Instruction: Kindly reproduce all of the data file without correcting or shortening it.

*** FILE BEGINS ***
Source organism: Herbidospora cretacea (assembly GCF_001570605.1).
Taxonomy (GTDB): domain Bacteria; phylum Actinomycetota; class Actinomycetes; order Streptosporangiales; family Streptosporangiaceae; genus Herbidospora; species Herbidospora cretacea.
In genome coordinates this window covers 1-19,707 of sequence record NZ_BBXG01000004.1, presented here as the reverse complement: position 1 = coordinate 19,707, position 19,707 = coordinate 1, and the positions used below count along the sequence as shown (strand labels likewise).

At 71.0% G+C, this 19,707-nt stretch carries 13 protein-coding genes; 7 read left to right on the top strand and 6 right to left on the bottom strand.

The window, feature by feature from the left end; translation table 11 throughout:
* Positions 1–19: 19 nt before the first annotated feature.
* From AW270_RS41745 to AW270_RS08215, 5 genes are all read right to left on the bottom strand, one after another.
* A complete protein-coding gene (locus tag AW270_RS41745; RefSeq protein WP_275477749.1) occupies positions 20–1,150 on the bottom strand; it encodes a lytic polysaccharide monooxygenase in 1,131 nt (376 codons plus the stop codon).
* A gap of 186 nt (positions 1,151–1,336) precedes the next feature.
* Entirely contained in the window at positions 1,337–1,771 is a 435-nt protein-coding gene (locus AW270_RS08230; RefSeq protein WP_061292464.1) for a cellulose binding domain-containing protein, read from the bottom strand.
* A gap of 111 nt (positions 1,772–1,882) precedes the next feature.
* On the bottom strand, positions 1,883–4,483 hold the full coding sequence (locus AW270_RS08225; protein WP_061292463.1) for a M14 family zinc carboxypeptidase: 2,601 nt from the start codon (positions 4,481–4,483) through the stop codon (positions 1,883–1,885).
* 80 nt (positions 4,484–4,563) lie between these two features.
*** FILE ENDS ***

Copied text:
Source organism: Herbidospora cretacea (assembly GCF_001570605.1).
Taxonomy (GTDB): domain Bacteria; phylum Actinomycetota; class Actinomycetes; order Streptosporangiales; family Streptosporangiaceae; genus Herbidospora; species Herbidospora cretacea.
In genome coordinates this window covers 1-19,707 of sequence record NZ_BBXG01000004.1, presented here as the reverse complement: position 1 = coordinate 19,707, position 19,707 = coordinate 1, and the positions used below count along the sequence as shown (strand labels likewise).

At 71.0% G+C, this 19,707-nt stretch carries 13 protein-coding genes; 7 read left to right on the top strand and 6 right to left on the bottom strand.

The window, feature by feature from the left end; translation table 11 throughout:
* Positions 1–19: 19 nt before the first annotated feature.
* From AW270_RS41745 to AW270_RS08215, 5 genes are all read right to left on the bottom strand, one after another.
* A complete protein-coding gene (locus tag AW270_RS41745; RefSeq protein WP_275477749.1) occupies positions 20–1,150 on the bottom strand; it encodes a lytic polysaccharide monooxygenase in 1,131 nt (376 codons plus the stop codon).
* A gap of 186 nt (positions 1,151–1,336) precedes the next feature.
* Entirely contained in the window at positions 1,337–1,771 is a 435-nt protein-coding gene (locus AW270_RS08230; RefSeq protein WP_061292464.1) for a cellulose binding domain-containing protein, read from the bottom strand.
* A gap of 111 nt (positions 1,772–1,882) precedes the next feature.
* On the bottom strand, positions 1,883–4,483 hold the full coding sequence (locus AW270_RS08225; protein WP_061292463.1) for a M14 family zinc carboxypeptidase: 2,601 nt from the start codon (positions 4,481–4,483) through the stop codon (positions 1,883–1,885).
* 80 nt (positions 4,484–4,563) lie between these two features.